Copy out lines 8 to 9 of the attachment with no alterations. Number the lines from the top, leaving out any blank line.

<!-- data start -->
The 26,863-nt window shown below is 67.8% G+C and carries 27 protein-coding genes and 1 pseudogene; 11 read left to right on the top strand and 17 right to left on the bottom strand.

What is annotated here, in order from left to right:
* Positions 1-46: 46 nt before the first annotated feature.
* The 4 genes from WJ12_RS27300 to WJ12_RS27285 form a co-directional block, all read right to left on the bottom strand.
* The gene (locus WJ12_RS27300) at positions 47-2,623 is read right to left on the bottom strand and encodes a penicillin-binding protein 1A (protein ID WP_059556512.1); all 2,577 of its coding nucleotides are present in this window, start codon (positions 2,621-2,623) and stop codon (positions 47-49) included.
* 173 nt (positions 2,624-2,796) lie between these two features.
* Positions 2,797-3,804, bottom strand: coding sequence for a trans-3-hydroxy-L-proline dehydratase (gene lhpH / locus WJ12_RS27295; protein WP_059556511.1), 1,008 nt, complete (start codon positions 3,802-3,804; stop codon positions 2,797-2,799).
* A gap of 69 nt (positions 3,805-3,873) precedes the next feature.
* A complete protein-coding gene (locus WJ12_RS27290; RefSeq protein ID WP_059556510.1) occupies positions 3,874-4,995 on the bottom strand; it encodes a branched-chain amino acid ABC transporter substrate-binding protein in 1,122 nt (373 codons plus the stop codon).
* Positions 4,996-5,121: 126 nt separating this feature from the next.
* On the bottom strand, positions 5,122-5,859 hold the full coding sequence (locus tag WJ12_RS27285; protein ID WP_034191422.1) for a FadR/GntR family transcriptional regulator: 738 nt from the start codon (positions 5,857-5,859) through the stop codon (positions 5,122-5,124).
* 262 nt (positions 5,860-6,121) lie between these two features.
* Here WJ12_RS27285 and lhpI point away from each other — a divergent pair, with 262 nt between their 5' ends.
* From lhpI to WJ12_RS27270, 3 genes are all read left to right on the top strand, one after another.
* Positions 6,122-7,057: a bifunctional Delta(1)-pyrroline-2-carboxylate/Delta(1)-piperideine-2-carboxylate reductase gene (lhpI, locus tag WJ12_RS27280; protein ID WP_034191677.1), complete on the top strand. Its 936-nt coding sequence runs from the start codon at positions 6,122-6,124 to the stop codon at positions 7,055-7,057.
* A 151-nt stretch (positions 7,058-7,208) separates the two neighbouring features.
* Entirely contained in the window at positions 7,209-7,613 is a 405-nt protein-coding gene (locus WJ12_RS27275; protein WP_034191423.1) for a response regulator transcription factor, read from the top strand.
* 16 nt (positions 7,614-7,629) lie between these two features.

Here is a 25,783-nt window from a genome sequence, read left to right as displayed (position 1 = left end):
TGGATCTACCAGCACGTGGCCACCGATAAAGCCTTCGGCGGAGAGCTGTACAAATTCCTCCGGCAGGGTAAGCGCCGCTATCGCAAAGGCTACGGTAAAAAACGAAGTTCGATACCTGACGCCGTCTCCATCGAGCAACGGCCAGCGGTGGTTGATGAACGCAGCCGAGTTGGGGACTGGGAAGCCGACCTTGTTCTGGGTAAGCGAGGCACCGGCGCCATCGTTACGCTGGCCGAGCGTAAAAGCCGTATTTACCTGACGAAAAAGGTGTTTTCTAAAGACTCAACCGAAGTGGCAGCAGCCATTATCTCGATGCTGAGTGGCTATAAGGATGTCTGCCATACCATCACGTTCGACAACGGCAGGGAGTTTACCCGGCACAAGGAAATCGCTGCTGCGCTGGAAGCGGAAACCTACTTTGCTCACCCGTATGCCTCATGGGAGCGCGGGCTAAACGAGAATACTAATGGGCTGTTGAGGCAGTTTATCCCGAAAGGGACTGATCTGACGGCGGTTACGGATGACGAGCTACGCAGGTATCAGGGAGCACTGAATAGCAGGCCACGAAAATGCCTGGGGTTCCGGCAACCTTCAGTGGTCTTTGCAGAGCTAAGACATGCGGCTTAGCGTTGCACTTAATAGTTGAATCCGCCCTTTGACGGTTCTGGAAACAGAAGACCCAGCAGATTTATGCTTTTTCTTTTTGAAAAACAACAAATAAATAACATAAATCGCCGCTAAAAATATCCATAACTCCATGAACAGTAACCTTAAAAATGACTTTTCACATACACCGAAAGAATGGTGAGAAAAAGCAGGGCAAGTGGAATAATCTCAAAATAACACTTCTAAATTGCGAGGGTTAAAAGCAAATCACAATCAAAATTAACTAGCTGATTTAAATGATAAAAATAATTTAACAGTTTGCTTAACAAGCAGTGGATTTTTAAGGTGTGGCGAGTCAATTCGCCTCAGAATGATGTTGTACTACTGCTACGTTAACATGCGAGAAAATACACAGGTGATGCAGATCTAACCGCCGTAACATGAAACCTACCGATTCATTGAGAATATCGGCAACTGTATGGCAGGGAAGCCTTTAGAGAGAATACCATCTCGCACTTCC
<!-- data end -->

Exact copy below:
* A gap of 69 nt (positions 3,805-3,873) precedes the next feature.
* A complete protein-coding gene (locus WJ12_RS27290; RefSeq protein ID WP_059556510.1) occupies positions 3,874-4,995 on the bottom strand; it encodes a branched-chain amino acid ABC transporter substrate-binding protein in 1,122 nt (373 codons plus the stop codon).